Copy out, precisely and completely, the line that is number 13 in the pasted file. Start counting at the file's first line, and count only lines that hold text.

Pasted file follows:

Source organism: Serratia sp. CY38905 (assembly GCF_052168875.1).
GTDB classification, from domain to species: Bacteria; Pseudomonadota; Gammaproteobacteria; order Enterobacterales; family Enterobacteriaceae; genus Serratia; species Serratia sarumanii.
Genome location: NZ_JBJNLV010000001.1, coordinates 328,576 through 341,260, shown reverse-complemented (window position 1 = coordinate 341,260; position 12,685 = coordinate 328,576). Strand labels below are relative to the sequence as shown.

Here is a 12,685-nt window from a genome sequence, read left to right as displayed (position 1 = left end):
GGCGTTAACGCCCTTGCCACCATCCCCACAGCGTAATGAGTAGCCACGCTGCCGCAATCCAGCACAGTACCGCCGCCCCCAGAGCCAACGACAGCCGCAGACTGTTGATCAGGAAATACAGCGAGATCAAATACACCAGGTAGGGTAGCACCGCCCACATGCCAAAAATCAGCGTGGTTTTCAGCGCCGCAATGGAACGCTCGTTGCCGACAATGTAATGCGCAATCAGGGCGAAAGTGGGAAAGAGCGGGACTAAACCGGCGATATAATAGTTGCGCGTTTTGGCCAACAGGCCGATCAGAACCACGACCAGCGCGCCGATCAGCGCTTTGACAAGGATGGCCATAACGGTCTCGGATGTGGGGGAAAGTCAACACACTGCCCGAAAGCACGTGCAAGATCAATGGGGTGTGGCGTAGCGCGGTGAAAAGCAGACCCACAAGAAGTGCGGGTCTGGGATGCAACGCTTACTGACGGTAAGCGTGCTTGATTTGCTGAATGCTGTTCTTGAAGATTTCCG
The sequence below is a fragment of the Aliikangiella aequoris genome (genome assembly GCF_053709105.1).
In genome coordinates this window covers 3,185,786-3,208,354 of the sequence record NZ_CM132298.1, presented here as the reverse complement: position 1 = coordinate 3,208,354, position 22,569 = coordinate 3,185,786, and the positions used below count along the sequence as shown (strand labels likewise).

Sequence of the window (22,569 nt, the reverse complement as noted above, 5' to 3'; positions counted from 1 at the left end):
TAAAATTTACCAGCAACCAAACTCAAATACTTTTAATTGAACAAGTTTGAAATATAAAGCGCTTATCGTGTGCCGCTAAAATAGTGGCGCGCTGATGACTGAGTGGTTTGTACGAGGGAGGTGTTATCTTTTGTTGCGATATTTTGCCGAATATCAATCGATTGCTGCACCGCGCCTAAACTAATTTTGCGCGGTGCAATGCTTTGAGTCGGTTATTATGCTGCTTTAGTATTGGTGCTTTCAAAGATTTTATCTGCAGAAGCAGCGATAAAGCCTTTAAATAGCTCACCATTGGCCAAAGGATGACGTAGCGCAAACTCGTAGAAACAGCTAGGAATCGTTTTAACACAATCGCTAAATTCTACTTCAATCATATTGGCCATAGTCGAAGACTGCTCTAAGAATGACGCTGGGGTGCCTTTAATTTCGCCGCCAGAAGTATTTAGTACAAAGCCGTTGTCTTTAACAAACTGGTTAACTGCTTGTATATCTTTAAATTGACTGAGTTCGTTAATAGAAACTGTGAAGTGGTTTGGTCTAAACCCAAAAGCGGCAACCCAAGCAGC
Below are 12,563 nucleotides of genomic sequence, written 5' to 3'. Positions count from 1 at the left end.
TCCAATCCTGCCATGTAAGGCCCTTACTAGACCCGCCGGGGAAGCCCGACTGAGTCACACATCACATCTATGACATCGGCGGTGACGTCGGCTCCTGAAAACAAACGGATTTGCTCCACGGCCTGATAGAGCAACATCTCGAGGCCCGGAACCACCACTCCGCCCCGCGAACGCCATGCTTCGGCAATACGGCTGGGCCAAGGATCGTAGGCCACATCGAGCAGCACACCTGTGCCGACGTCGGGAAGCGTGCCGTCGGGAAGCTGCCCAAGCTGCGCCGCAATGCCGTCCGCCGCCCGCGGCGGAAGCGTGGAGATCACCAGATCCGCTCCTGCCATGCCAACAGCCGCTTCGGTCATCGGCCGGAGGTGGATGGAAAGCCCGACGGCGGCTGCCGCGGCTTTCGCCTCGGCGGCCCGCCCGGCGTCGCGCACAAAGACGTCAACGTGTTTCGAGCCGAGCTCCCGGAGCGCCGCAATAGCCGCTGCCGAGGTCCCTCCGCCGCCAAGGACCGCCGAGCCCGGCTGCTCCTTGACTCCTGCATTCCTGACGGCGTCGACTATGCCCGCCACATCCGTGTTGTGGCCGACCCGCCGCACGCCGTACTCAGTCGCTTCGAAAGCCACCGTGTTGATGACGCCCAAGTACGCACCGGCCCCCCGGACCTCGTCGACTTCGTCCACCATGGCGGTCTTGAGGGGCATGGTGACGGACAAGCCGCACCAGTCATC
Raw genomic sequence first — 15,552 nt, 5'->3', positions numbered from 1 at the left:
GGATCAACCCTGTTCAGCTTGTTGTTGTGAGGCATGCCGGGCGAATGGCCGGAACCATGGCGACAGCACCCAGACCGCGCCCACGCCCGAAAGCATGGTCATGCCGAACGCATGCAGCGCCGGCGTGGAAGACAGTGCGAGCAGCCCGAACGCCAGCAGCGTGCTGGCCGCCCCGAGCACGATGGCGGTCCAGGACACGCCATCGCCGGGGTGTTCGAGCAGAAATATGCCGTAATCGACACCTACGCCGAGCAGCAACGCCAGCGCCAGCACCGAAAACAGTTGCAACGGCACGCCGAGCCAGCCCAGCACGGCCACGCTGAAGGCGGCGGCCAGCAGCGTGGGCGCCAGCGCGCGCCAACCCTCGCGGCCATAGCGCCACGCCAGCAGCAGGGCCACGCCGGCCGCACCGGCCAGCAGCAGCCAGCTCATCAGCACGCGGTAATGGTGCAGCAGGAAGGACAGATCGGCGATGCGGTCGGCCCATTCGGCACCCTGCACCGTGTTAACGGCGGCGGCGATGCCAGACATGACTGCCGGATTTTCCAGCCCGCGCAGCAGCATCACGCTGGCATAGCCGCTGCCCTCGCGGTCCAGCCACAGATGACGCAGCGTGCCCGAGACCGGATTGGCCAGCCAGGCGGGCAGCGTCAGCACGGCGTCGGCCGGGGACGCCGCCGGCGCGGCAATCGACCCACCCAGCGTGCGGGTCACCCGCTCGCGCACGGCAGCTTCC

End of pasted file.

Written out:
GGATCAACCCTGTTCAGCTTGTTGTTGTGAGGCATGCCGGGCGAATGGCCGGAACCATGGCGACAGCACCCAGACCGCGCCCACGCCCGAAAGCATGGTCATGCCGAACGCATGCAGCGCCGGCGTGGAAGACAGTGCGAGCAGCCCGAACGCCAGCAGCGTGCTGGCCGCCCCGAGCACGATGGCGGTCCAGGACACGCCATCGCCGGGGTGTTCGAGCAGAAATATGCCGTAATCGACACCTACGCCGAGCAGCAACGCCAGCGCCAGCACCGAAAACAGTTGCAACGGCACGCCGAGCCAGCCCAGCACGGCCACGCTGAAGGCGGCGGCCAGCAGCGTGGGCGCCAGCGCGCGCCAACCCTCGCGGCCATAGCGCCACGCCAGCAGCAGGGCCACGCCGGCCGCACCGGCCAGCAGCAGCCAGCTCATCAGCACGCGGTAATGGTGCAGCAGGAAGGACAGATCGGCGATGCGGTCGGCCCATTCGGCACCCTGCACCGTGTTAACGGCGGCGGCGATGCCAGACATGACTGCCGGATTTTCCAGCCCGCGCAGCAGCATCACGCTGGCATAGCCGCTGCCCTCGCGGTCCAGCCACAGATGACGCAGCGTGCCCGAGACCGGATTGGCCAGCCAGGCGGGCAGCGTCAGCACGGCGTCGGCCGGGGACGCCGCCGGCGCGGCAATCGACCCACCCAGCGTGCGGGTCACCCGCTCGCGCACGGCAGCTTCC